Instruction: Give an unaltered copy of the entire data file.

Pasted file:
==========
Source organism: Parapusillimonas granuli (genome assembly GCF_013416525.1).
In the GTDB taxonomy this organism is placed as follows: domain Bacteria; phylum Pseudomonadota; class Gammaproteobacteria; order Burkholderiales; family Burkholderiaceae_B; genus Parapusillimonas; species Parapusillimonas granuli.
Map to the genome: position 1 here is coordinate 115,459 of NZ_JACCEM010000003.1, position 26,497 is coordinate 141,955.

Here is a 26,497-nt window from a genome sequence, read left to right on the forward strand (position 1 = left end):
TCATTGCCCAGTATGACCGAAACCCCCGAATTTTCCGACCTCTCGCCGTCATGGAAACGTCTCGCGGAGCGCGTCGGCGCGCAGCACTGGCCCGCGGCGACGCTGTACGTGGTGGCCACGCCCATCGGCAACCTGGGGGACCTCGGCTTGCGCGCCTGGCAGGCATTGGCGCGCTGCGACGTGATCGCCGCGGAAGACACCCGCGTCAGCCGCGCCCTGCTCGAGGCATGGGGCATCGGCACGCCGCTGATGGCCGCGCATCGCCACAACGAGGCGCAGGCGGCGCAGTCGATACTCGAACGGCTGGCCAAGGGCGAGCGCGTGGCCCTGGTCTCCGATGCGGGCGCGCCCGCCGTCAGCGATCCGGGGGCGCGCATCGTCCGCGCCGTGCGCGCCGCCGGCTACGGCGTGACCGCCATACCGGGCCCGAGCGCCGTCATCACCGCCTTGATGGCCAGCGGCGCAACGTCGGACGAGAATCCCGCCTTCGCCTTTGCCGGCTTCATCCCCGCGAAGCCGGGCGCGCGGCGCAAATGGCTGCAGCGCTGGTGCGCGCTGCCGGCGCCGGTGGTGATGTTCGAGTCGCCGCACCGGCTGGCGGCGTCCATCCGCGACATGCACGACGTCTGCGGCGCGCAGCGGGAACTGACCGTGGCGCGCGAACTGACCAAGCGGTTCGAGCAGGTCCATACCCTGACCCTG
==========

Source organism: Parapusillimonas granuli (genome assembly GCF_013416525.1).
In the GTDB taxonomy this organism is placed as follows: domain Bacteria; phylum Pseudomonadota; class Gammaproteobacteria; order Burkholderiales; family Burkholderiaceae_B; genus Parapusillimonas; species Parapusillimonas granuli.
Map to the genome: position 1 here is coordinate 115,459 of NZ_JACCEM010000003.1, position 26,497 is coordinate 141,955.

Here is a 26,497-nt window from a genome sequence, read left to right on the forward strand (position 1 = left end):
TCATTGCCCAGTATGACCGAAACCCCCGAATTTTCCGACCTCTCGCCGTCATGGAAACGTCTCGCGGAGCGCGTCGGCGCGCAGCACTGGCCCGCGGCGACGCTGTACGTGGTGGCCACGCCCATCGGCAACCTGGGGGACCTCGGCTTGCGCGCCTGGCAGGCATTGGCGCGCTGCGACGTGATCGCCGCGGAAGACACCCGCGTCAGCCGCGCCCTGCTCGAGGCATGGGGCATCGGCACGCCGCTGATGGCCGCGCATCGCCACAACGAGGCGCAGGCGGCGCAGTCGATACTCGAACGGCTGGCCAAGGGCGAGCGCGTGGCCCTGGTCTCCGATGCGGGCGCGCCCGCCGTCAGCGATCCGGGGGCGCGCATCGTCCGCGCCGTGCGCGCCGCCGGCTACGGCGTGACCGCCATACCGGGCCCGAGCGCCGTCATCACCGCCTTGATGGCCAGCGGCGCAACGTCGGACGAGAATCCCGCCTTCGCCTTTGCCGGCTTCATCCCCGCGAAGCCGGGCGCGCGGCGCAAATGGCTGCAGCGCTGGTGCGCGCTGCCGGCGCCGGTGGTGATGTTCGAGTCGCCGCACCGGCTGGCGGCGTCCATCCGCGACATGCACGACGTCTGCGGCGCGCAGCGGGAACTGACCGTGGCGCGCGAACTGACCAAGCGGTTCGAGCAGGTCCATACCCTGACCCTG